• Water appears in nature in all three common states of matter (solid, liquid, and gas) • Water is tasteless and odorless
• Water is a good polar solvent and is widely referred to as universal solvent • Water covers 71% of the Earth's surface
• Water has a high specific heat
• Water has a high heat of vaporization.
• Water's greatest density occurs at 4C
2. Construct a graph showing water distribution
Earth’s Water Distribution
3. As future teachers what will you do to prevent or control water pollution?
Since my specialization is teaching, the least thing I could do is to educate my future pupils and the people around me about the effects of water pollution and what we can do about it even by ourselves. I would teach them what changes water pollution has brought to our environment.
4. Draw waves and label the parts
5. Do waves that are close together have a longer or shorter wavelength than waves that are far apart? Waves that are close together have shorter wavelength but higher frequencies. While those waves that are far apart have longer wavelength have lower frequencies.
6. What happens to the wavelength as waves approach shores? The wavelength decrease and the height increases. The pressure also eases down.
7. What force causes the tides to occur on Earth’s surface? Tides on Earth’s surface are caused by the moon’s gravitational pull as well as the Sun’s gravitational pull. However, the Sun’s gravity is much weaker on Earth’s surface than the moon’s gravity since the Moon is much closer to Earth than the Sun.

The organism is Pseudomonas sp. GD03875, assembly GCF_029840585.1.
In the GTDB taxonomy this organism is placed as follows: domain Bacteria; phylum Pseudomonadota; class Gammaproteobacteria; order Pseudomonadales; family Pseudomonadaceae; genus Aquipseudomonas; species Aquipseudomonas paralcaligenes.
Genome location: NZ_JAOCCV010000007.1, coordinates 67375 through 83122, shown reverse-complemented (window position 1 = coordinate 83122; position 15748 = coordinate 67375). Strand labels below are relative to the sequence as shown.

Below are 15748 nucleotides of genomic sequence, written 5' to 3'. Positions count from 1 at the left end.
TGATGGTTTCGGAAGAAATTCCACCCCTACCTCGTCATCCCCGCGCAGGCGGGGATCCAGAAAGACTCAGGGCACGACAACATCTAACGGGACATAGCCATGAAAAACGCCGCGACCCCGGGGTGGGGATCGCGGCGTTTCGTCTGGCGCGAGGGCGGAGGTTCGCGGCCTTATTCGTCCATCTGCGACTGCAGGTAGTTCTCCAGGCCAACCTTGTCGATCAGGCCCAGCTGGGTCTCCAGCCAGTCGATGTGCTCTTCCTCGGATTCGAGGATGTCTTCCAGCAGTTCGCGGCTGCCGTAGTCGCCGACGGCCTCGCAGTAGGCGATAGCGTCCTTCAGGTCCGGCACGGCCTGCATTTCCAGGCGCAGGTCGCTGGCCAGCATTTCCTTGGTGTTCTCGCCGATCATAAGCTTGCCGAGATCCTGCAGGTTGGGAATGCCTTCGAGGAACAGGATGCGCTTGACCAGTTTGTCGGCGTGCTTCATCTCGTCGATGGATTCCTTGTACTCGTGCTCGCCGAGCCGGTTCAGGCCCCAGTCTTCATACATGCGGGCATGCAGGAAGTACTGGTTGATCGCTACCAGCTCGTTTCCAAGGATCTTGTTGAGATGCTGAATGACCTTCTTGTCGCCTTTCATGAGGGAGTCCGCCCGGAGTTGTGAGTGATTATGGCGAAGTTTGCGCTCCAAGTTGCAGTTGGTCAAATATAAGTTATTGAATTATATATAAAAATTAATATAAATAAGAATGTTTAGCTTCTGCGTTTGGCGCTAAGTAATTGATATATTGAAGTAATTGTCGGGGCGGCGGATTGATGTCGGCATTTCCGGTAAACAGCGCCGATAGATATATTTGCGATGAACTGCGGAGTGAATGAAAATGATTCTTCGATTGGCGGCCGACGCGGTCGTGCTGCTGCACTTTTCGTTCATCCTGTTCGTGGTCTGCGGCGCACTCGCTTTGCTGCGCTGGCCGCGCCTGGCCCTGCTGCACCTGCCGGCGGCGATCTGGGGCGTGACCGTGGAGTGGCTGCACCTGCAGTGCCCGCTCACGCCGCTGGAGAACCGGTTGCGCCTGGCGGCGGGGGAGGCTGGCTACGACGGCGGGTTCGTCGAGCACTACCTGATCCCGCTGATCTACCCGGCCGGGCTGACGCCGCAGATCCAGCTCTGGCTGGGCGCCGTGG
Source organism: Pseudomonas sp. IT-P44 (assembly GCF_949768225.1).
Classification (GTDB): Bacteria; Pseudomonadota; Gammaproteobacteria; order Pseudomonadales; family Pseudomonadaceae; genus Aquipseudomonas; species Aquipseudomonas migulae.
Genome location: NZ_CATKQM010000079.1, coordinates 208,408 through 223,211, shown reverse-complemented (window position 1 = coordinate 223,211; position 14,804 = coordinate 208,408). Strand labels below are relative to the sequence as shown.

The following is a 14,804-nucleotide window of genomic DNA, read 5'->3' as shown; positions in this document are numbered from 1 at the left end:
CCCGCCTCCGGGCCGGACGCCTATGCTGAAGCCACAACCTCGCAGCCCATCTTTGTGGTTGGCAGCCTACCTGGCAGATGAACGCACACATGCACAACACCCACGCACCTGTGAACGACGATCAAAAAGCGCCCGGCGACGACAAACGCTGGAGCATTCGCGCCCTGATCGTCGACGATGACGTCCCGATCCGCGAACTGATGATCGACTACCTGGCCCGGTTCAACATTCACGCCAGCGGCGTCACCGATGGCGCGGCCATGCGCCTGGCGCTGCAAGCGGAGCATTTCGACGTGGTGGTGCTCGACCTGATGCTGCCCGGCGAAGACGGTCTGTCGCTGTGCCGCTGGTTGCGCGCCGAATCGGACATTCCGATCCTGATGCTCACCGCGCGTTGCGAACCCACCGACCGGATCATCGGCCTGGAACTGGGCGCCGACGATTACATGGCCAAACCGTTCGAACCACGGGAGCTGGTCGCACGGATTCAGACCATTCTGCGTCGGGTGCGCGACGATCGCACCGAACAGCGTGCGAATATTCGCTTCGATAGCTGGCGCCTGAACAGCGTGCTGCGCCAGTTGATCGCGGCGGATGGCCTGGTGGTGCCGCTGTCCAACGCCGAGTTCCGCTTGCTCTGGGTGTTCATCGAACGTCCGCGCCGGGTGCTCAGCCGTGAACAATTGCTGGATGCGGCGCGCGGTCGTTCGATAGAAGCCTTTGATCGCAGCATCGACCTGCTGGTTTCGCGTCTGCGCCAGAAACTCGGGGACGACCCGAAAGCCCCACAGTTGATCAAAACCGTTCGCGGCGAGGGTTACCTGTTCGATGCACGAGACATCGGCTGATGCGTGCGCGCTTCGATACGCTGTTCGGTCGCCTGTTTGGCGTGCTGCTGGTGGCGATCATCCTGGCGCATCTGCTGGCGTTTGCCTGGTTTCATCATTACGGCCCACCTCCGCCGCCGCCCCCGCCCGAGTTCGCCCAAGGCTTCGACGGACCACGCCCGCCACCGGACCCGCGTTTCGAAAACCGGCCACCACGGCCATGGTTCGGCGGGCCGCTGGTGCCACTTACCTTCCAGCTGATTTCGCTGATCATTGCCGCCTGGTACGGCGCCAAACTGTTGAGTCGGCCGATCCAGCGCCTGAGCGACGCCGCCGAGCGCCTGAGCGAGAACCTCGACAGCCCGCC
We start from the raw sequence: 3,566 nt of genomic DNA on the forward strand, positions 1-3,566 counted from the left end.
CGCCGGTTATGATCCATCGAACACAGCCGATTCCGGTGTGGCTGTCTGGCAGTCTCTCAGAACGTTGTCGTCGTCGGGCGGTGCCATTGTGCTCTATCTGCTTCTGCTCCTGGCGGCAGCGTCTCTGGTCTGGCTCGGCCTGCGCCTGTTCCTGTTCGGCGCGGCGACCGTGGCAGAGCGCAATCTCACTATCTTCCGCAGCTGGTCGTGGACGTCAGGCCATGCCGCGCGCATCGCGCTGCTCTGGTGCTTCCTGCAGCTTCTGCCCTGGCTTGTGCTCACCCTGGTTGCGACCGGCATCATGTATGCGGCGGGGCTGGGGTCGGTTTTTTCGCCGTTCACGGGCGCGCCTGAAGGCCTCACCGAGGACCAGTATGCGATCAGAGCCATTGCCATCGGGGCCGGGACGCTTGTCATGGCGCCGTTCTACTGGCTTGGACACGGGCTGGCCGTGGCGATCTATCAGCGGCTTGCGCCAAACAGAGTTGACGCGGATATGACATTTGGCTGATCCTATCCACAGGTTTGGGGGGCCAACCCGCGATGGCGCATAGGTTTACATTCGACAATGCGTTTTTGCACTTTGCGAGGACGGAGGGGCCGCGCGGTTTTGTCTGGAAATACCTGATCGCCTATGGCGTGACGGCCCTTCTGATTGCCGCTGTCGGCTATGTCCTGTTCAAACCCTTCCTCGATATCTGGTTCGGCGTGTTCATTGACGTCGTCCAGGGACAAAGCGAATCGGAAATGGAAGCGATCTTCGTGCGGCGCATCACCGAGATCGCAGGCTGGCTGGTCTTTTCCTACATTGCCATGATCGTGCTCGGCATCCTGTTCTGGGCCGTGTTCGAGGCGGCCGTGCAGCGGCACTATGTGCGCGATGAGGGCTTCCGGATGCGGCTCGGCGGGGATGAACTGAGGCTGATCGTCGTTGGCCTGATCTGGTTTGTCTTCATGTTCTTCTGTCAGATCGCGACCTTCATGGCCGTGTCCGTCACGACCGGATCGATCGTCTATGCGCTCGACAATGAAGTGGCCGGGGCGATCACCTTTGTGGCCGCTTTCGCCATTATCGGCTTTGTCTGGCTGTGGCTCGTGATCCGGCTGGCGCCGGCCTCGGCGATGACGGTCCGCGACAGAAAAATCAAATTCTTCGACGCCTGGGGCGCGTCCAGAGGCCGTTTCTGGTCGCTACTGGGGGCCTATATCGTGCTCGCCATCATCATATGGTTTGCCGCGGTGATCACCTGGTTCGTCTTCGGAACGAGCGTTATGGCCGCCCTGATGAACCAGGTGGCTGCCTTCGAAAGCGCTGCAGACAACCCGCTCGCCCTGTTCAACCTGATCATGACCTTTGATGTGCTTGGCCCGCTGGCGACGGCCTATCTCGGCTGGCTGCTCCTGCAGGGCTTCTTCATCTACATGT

8. Describe one factor that affects the height of the tides in a particular area.
One factor that affects the heights of tides in a particular area is because of the nature of the sea floor, and how deep or shallow the seas or ocean. Sometimes landmasses can also block the path of the tide, altering the times at which the tides occur.
9. Why would it be helpful to know the times of the tides?
It is necessary to know the times of the tides, for instance, when visiting the beach to go for swimming. From scientists, navy, mariners, to oceanographers can help predict tsunamis.
10. Can we use the energy of the waves to create electricity? Explain.
Waves are a powerful source of energy. The problem is that it's not easy to harness this energy and convert it into electricity in large amounts. Thus, wave power stations are rare.
11. How is an area’s hot, dry climate related to the Dead Sea’s high salinity?
A hot, dry climate is related to the Dead Sea’s high salinity in terms of evaporation and temperature.
12. If this oil spilled on the ocean’s surface, would it sink or float? Explain your answer in terms of density.
When oil and water is mixed, the tendency of the oil is to float above the water. It happens because the density of the oil is much lighter that the density of water.
13. Newly formed volcanic islands have a rich supply of minerals. Explain. They were formed from molten rock from the ocean and cooled to form the island. Rocks often contain minerals, thus as the rock erodes and soil covers the island it contains the minerals that were making up part of the rock.
14. Give examples of the organisms that can live on the edge of the ocean. Provide explanations.
Some of the most well-known are crabs, shrimp, starfish, scallops and sea urchins. Other species, such as different types of cod, tuna live on the edge of the ocean for feeding and habitation and they have also adapted to the specific water climate.
15. Differentiate estuarine from salt marshes and mangrove forest.
A salt marsh is a marshy area found near estuaries. Estuaries are partly sheltered areas found near river mouths where freshwater mixes with seawater. Mangrove...